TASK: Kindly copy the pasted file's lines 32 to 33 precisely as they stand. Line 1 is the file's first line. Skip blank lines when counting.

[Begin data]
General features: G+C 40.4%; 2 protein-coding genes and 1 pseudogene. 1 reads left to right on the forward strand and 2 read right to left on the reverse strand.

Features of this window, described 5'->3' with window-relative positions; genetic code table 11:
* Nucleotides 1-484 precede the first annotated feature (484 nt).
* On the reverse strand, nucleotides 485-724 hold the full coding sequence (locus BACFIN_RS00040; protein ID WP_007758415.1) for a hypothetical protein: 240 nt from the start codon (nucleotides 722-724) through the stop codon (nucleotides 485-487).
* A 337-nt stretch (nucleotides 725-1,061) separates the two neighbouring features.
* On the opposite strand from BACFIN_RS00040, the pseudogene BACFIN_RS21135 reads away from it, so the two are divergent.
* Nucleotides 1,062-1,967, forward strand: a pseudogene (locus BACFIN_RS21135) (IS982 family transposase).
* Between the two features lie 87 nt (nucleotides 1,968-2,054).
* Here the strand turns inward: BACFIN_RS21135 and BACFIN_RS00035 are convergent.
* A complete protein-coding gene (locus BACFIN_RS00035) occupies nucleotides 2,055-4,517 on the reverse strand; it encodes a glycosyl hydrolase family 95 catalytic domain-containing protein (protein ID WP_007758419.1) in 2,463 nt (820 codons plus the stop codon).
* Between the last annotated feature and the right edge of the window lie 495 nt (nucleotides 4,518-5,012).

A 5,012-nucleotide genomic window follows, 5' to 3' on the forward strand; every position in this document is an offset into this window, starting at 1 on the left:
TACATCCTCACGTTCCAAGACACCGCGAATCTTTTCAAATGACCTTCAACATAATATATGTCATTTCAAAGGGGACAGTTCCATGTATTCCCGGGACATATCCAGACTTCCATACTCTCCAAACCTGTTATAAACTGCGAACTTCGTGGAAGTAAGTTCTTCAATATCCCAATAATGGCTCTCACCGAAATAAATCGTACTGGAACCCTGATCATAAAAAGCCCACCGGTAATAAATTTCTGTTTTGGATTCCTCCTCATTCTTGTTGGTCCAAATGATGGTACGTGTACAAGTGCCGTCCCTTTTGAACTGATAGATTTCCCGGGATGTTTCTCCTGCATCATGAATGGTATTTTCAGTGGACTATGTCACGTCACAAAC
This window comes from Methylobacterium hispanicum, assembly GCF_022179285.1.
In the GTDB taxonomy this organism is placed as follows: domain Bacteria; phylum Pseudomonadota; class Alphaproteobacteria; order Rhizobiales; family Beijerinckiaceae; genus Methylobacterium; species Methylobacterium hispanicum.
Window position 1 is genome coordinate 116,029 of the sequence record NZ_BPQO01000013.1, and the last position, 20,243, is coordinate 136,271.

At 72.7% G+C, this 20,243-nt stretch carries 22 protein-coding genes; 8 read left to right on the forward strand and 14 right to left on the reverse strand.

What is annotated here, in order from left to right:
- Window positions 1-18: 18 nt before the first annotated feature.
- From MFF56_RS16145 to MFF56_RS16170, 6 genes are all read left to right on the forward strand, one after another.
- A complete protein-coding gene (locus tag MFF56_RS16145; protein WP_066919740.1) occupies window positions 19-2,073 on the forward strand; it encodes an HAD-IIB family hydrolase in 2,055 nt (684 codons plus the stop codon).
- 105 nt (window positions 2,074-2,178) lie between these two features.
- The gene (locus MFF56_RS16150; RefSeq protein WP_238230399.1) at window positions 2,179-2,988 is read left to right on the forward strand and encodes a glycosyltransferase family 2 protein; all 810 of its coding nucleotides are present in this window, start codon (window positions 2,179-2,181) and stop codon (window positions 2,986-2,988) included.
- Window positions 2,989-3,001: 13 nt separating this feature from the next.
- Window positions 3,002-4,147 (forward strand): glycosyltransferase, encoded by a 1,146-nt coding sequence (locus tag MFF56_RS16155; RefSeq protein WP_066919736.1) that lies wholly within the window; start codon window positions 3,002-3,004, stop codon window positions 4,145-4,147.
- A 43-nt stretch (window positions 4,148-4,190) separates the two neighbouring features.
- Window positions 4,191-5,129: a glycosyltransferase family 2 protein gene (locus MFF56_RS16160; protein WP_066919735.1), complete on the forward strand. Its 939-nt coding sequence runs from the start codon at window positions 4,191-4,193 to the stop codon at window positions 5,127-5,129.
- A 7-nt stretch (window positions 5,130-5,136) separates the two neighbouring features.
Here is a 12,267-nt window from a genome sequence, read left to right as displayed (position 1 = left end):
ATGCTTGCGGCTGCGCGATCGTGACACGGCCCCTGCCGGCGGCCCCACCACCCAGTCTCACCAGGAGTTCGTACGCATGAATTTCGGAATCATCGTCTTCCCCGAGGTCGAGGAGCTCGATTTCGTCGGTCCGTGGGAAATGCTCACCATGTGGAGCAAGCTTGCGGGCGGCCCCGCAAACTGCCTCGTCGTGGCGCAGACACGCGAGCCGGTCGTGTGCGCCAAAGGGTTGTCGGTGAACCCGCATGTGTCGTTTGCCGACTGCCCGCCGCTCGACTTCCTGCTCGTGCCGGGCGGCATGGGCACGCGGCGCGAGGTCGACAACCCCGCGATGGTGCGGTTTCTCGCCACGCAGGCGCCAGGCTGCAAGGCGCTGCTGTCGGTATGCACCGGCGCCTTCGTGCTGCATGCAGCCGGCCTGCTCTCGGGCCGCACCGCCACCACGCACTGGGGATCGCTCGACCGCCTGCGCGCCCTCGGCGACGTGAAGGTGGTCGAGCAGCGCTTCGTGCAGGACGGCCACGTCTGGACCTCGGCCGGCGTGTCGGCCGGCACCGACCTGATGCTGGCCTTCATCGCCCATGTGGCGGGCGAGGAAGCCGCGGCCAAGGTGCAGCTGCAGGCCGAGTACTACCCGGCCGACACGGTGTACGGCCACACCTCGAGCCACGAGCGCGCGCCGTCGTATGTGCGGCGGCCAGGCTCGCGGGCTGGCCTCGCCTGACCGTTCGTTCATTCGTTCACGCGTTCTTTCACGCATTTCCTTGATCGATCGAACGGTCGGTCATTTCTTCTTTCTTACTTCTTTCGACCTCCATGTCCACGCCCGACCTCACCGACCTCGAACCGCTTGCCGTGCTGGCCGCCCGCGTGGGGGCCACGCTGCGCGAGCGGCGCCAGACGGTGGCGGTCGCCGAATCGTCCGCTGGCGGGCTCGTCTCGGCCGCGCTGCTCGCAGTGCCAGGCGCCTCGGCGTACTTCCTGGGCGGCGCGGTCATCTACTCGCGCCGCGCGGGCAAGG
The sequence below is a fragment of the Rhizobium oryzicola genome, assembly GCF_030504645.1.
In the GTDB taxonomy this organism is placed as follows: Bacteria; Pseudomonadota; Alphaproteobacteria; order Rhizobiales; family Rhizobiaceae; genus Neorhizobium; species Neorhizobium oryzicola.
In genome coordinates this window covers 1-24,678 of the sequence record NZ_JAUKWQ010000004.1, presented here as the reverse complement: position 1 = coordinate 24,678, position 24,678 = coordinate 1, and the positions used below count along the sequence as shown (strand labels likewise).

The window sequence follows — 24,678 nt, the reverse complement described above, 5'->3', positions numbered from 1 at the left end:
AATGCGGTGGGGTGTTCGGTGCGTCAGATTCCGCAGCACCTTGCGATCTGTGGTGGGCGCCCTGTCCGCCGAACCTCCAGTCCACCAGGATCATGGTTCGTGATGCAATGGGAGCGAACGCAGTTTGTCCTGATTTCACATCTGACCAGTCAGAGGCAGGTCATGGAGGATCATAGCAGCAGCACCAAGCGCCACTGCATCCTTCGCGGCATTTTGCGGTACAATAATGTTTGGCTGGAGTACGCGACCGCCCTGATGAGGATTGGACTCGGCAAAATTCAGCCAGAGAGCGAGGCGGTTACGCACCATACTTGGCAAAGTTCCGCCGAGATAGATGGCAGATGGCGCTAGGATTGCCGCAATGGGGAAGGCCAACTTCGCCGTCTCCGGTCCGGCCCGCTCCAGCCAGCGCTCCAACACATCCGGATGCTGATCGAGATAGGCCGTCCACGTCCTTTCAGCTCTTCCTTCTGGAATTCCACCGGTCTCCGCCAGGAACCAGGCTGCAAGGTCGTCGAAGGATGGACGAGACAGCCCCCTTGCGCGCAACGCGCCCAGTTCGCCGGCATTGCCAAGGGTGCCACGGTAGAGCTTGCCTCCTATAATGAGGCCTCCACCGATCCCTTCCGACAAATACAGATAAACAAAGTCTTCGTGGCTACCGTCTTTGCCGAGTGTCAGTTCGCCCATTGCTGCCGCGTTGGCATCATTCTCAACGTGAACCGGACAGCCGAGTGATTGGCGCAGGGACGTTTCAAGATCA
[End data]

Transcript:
In the GTDB taxonomy this organism is placed as follows: Bacteria; Pseudomonadota; Alphaproteobacteria; order Rhizobiales; family Rhizobiaceae; genus Neorhizobium; species Neorhizobium oryzicola.
In genome coordinates this window covers 1-24,678 of the sequence record NZ_JAUKWQ010000004.1, presented here as the reverse complement: position 1 = coordinate 24,678, position 24,678 = coordinate 1, and the positions used below count along the sequence as shown (strand labels likewise).